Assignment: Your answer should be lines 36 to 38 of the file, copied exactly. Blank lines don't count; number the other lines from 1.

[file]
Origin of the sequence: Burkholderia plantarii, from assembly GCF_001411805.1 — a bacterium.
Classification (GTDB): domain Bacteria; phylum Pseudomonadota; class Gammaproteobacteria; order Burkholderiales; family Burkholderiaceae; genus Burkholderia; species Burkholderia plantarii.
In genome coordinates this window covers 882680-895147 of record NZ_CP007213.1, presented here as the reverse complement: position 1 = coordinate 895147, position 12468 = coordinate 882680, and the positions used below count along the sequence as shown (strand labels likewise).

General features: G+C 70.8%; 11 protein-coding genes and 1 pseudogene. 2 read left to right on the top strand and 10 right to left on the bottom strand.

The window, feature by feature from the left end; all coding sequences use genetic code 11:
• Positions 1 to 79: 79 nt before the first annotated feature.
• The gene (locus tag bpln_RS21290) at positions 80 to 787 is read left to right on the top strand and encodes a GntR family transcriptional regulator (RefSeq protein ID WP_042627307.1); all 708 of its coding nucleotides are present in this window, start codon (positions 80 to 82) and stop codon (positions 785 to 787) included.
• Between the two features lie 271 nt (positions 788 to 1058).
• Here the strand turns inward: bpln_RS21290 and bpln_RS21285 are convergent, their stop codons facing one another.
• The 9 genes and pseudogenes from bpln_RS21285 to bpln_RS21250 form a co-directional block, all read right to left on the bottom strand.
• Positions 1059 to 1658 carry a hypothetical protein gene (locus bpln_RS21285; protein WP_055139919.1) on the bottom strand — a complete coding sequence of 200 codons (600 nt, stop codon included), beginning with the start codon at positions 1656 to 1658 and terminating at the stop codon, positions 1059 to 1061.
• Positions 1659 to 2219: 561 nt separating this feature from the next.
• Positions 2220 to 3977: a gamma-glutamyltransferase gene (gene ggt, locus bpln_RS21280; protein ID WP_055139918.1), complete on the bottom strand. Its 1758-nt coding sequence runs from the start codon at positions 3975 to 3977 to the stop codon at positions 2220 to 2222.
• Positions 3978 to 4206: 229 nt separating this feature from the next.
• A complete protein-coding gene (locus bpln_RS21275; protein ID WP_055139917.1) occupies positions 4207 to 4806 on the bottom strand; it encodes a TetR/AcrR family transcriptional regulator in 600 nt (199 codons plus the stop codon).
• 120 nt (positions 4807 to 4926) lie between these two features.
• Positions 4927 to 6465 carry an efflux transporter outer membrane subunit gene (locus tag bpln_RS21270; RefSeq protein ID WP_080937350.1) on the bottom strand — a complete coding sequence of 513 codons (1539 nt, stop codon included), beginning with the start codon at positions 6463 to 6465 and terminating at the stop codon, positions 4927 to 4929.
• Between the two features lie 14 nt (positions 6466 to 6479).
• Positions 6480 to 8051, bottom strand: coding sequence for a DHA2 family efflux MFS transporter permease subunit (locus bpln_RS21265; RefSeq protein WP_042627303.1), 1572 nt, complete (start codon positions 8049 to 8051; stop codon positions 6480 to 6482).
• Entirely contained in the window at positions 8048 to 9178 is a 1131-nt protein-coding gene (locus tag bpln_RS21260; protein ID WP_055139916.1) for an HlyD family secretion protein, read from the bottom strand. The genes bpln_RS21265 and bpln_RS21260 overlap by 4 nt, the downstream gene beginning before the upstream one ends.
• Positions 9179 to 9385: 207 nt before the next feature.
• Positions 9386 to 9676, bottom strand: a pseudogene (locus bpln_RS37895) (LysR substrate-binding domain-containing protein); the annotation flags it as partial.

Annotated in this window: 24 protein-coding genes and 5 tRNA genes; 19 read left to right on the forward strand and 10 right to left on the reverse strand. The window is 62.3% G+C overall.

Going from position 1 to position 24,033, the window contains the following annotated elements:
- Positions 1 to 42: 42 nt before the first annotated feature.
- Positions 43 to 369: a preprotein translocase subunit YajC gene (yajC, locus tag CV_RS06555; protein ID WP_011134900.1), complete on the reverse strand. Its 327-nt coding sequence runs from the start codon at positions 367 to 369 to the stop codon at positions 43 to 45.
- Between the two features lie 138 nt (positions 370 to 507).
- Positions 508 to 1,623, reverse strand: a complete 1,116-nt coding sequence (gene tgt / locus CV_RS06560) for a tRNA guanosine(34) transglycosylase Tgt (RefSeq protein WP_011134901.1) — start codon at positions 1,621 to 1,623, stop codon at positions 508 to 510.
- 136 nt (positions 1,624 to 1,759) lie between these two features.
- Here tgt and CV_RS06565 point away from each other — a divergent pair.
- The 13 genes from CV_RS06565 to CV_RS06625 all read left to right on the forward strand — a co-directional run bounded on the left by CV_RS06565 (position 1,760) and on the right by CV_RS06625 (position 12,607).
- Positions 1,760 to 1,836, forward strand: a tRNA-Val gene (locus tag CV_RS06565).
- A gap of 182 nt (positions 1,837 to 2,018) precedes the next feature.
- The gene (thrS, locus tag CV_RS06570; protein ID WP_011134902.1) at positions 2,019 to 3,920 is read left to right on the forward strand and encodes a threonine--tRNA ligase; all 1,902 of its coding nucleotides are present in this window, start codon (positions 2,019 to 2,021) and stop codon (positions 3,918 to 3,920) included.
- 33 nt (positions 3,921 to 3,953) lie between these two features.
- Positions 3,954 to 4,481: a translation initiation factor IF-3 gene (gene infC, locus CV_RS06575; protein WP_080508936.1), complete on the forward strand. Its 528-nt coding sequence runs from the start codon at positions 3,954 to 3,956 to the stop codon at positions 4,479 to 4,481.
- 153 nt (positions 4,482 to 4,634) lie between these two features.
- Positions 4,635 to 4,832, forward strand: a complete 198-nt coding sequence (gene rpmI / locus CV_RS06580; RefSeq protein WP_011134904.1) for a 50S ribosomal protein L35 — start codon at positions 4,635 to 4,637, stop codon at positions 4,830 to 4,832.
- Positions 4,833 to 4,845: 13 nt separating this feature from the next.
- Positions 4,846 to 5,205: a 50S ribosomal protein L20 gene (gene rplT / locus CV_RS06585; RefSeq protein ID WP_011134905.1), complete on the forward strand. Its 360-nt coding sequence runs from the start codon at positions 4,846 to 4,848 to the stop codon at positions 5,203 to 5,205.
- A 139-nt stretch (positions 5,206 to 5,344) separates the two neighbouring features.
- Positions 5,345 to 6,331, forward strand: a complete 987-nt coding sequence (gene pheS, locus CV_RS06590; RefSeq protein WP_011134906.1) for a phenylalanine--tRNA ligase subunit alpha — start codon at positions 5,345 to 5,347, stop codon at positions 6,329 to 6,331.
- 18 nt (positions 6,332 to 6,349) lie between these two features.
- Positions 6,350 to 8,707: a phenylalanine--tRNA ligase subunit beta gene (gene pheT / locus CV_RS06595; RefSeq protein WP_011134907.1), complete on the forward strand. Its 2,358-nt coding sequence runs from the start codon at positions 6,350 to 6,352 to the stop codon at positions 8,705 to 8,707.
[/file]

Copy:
- Positions 3,954 to 4,481: a translation initiation factor IF-3 gene (gene infC, locus CV_RS06575; protein WP_080508936.1), complete on the forward strand. Its 528-nt coding sequence runs from the start codon at positions 3,954 to 3,956 to the stop codon at positions 4,479 to 4,481.
- 153 nt (positions 4,482 to 4,634) lie between these two features.
- Positions 4,635 to 4,832, forward strand: a complete 198-nt coding sequence (gene rpmI / locus CV_RS06580; RefSeq protein WP_011134904.1) for a 50S ribosomal protein L35 — start codon at positions 4,635 to 4,637, stop codon at positions 4,830 to 4,832.